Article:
“We have no plan to expose the military wing now but we will openly declare the formation of a People’s Liberation Army if Nepali politics so demands,” he said on Sunday while addressing a press conference. However, he revealed that significant number of former PLA combatants who are dissatisfied with the “move of the UCPN-Maoist have joined the volunteer’s bureau. Continue reading
the Nepal Army, which was not even plausible. The reverse was the case, and this is exactly what has happened with the integrated section (about 6,000) of the PLA that did not slowly leave the cantonments over the years or accept cash/retraining payments, who have been or are preparing to be consumed and digested by the NA. Unfortunately, the unclarity on this issue led even Kiran and his allies in the newly-formed Communist Party of Nepal – Maoist to upheld integration until relatively recently.]
With so many unfulfilled aspirations, the recent divide in the Maoist party in Nepal is depressing.
Tremendous hope coupled with so many unfulfilled aspirations had drawn the Nepali people to the Maoists, but their dreams now seem to be in the process of being prematurely shattered. Washington’s decision on 6 September to remove the Maoist party from its list of “terrorist organisations” had been on the anvil for the last two years, and it came just when the party seems no longer in a position to upset the status quo any further. The “two-line struggle”, underway within the Unified Communist Party of Nepal (Maoist) [UCPN(M)], reached a point earlier this year when the party’s central committee reconciled itself to the reality of “one party with two lines” and it was only a matter of time when the faction led by the party’s erstwhile vice-chairperson Mohan Baidya “Kiran” would form a new party, which it did on 19 June. The new Maoist party, the Communist Party of Nepal (Maoist) [CPN(M)], hopes to rekindle the aspiration of a people’s democracy – a democracy that takes into account the interests of the workers, the poor peasants, the oppressed nationalities and ethnic groups, women and dalits.
Expectations had run high ever since the Comprehensive Peace Agreement (CPA) of November 2006 and when the Maoist party emerged as the largest constituent in the April 2008 Constituent Assembly elections – mainly about integration of the People’s Liberation Army (PLA) with the Nepal Army (NA) and the making of a people’s democratic, federal, republican constitution. Regarding the former, the prospect was of the integration of the PLA combatants with the chain of command intact, thus leading to “democratisation” in the leadership and structure of the NA. The combatants of the PLA had, after all, significantly contributed to the creation of the secular democratic republic that Nepal is today. The commanders should therefore have been treated on par with their counterparts in the NA, so also the soldiers; they should have been automatically absorbed into the NA without any process of selection. Was not integration supposed to have been a merger of the two armies? What has actually transpired is an insult to the dignity of the PLA’s commanders and other combatants. Indeed, it should not have surprised anyone that the 12 April 2012 military takeover of the PLA cantonments along with their weapons was the last straw for the veterans of people’s war period (1996-2006).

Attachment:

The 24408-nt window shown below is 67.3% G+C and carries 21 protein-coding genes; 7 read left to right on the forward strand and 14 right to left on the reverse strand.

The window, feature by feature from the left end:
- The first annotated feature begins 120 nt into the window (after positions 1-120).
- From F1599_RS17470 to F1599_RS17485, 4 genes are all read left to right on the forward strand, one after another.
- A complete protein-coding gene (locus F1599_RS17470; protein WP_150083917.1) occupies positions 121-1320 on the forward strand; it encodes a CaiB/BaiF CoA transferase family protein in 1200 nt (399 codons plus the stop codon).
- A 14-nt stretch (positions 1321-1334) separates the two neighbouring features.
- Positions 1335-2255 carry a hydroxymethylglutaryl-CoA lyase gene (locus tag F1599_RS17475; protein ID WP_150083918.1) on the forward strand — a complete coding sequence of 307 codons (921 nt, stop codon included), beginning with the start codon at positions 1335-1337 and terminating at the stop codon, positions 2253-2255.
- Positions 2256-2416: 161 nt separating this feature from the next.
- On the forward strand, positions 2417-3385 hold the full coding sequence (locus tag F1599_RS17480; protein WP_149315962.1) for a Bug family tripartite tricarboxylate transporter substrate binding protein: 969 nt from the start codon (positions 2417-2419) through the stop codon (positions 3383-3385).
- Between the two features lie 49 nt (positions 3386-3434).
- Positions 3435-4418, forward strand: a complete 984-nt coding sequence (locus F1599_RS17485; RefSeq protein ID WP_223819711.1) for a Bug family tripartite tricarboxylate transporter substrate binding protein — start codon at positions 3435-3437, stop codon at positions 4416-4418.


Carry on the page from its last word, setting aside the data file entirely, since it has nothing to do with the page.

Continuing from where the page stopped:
What of the promise of a people’s democratic, federal, republican constitution? To deal with this question politically, one needs to go back to the 2005 Chunbang meeting of the central committee of the Maoist party where a decision was taken to strive for a “democratic republic” in the immediate term. This was a significant tactical shift, a turning point as it soon became evident, but at that time it was merely seen as a transitional tactic in the path towards a people’s democratic republic. The 12-point agreement of 22 November 2005 with the seven parliamentary parties followed from this. From thereon to the 8-point agreement of 16 June 2006, the CPA, and the 18 June 2008 deal, all of which, taken together obliged the Maoist party to conclude the armed struggle and ultimately disarm. Its logic made them join the bandwagon of competitive multiparty politics, dissolve the people’s governments and the people’s courts that had been formed in the countryside and integrate the combatants of the PLA with the NA. From this followed the return of property, including land, of the landlords that had been confiscated as part of the radical land reform programme. In effect, the Maoists gave up the people’s war and the struggle for new democracy.
The UCPN(M) has thus become no more than a reformist left party. The tactical shift made at Chunbang in 2005, it was argued by its proponents in the Maoist party, would enable the creation of a strong revolutionary base in the cities, which would then make possible mass insurrection to seize political power at the centre. But without the PLA, the base areas, the people’s governments in the countryside, that is only a daydream now. Continue reading